While they were going on I was working on the fishing boat in Alaska. Which was interesting because the boat was filled with people from around the world—Mexico, Vietnam, Slovakia, Eritrea, Canada—and they wanted to see how their home countries were doing. But while we were at sea for weeks at a time without seeing land, our entire connection to the rest of the planet was a single 8 1/2” x 11” piece of paper, a news digest received daily via some kind of wireless teletype. And that one sheet of paper had to fit all the news in the world. We passed it around on our breaks. Obviously, individual items were seriously truncated. And only so much was given over to coverage of the Olympics.
The big news story in the Olympics that year actually happened a number of weeks before it started: Figure skater Tonya Harding had hired someone to club fellow skater Nancy Kerrigan in the leg to force her out of the competition. We were already at sea when the attack happened and trying to figure out the details from reading a sentence or two in the daily teletype was surreal. It seemed like a mistake, that a figure skater had contracted a “hit man” to eliminate the competition. And Nancy Kerrigan was at that point already quite famous. You could tell that it was huge news because it was in this report every day, small disconnected details sprinkled in that only made the whole thing more bizarre and mysterious.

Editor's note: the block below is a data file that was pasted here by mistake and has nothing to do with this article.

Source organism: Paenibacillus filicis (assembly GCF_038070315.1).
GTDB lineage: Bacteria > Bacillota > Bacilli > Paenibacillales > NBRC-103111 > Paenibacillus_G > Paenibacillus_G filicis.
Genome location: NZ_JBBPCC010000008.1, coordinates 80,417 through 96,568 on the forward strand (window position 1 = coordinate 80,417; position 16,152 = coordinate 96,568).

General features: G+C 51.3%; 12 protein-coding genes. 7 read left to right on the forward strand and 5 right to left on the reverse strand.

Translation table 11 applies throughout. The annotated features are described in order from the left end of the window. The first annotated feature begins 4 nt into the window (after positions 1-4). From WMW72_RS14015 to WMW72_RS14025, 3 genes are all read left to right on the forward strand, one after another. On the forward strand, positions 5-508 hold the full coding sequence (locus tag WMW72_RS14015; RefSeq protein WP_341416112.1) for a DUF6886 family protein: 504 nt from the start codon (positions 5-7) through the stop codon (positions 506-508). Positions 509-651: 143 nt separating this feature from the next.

And then the Olympics started and at some point we learned that Kerrigan won a medal even after having her leg smashed with what I thought was a pipe. From the earlier tidbits I’d guessed that she had been crippled. I imagined people going crazy over this comeback story. My understanding is that they did.